Although parts of the system have already been adapted, based on the experience gained, further adjustments can be considered if possible. In my opinion, adjustments can best be achieved through further intensification of consultations with the IMF and the other banks. Given the limited number of banks, moral suasion seems to be a useful alternative to optimize the effectiveness of the monetary instruments and minimize the costs of the auctions.Although parts of the system have already been adapted, based on the experience gained, further adjustments can be considered if possible. In my opinion, adjustments can best be achieved through further intensification of consultations with the IMF and the other banks. Given the limited number of banks, moral suasion seems to be a useful alternative to optimize the effectiveness of the monetary instruments and minimize the costs of the auctions.
3. Sacrifice and effort now create a sustainable basis for development
I am surprised by reports that a depressed mood is currently predominant in Suriname. Despite the difficult time we are currently going through, we can have confidence in the long-term development potential of our economy. There are opportunities to reduce existing poverty and increase our prosperity.
The contraction in gross domestic product is expected to be reversed as early as 2022. This product is estimated to increase by a total of approximately 20 percent in 2020 and 2021. According to an IMF projection, growth will be around 2 percent in 2022.
Incidentally, these figures indicate that we still have to regain much of the ground that has been lost.
We all have our own specific responsibility to regain this loss of ground and subsequently achieve further growth. To achieve this goal, we will have to work more intensively to reduce the effects of the bottlenecks that hold the old economy in their grip. It is encouraging that we now have a compass to support us on the arduous journey into the future.
The 2020-2022 Recovery Plan and the IMF Loan Document contain a range of recommendations and projects, primarily aimed at restoring more balanced fiscal, monetary and financial relations. In addition, the Multi-Year Development Plan provides an innovative vision for a sustainable, climate-friendly increase in production and exports through the creation of sectoral clusters. This plan also includes an agenda for achieving the United Nations’ Sustainable Development Goals.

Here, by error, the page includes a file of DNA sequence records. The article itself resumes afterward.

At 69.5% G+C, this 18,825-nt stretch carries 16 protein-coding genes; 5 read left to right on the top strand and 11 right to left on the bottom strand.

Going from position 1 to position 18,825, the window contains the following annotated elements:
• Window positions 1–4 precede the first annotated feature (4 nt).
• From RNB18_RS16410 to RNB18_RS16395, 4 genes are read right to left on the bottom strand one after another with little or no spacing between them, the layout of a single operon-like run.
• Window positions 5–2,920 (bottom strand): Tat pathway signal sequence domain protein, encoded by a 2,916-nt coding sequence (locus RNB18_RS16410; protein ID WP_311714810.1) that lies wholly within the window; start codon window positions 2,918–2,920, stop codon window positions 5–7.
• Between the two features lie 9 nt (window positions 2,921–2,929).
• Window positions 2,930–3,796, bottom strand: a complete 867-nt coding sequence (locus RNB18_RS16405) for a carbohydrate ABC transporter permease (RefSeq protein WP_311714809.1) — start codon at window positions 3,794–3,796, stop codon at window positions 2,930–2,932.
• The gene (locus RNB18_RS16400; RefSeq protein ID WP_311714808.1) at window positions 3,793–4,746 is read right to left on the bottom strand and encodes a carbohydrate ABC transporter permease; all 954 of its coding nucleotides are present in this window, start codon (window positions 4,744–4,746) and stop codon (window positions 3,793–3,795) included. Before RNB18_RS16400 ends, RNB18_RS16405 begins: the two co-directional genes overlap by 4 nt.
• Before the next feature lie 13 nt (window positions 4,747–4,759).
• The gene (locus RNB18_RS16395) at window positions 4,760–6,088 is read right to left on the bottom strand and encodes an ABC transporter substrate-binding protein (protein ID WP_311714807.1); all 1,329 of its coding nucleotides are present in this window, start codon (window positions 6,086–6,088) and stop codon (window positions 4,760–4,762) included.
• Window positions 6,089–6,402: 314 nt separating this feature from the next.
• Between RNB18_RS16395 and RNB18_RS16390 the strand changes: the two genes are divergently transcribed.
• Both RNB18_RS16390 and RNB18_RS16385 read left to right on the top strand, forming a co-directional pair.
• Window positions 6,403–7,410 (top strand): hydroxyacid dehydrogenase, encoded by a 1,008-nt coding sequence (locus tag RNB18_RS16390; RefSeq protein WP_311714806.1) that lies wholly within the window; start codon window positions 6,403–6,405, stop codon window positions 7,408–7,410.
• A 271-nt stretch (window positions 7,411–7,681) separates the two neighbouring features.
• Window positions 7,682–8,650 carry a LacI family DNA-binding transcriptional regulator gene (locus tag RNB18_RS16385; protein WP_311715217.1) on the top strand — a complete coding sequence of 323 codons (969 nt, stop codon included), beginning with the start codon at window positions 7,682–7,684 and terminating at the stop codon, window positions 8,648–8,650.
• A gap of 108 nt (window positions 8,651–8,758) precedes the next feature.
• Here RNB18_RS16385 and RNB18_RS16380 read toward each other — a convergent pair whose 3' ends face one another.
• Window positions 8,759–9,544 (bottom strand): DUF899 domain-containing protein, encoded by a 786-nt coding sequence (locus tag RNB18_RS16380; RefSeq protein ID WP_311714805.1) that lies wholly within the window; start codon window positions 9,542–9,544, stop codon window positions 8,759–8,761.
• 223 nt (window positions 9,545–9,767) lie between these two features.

The plans provide sufficient handles and direction to initiate a more balanced economic development through the transformation process. Success is achievable to the extent that, through wise policies and good executive management, we succeed in expanding the exploitation of our natural resources and growing associated clusters.
I am convinced that a responsible intensification of this exploitation offers us more opportunities to enforce prosperity growth and development. However, an essential pre-condition for being able to carry out the many plans is that our capacity to implement projects is materially expanded. After all, actual development is limited by the most pressing bottleneck: our implementation capacity. Increasing it requires multifarious, intensive efforts.
Time is running out. We need to prepare in a planned and purposeful way in order to participate in and take full advantage of, in particular, the expected boost that the oil and gas cluster will give to our development opportunities over the coming period, despite the changes taking place in the global energy market. The extra income to be obtained from this cluster should also be used to promote the much-desired sectoral diversification of production and exports, to cover the basic needs of the population and to make deposits into a savings fund to absorb setbacks.
We must not be discouraged by the setbacks and disappointments that we will inevitably face now and in the future. Let us work in unison, enthusiastically, persistently and tirelessly to achieve the goals set. Keeping in mind that transforming an economy is never an easy road.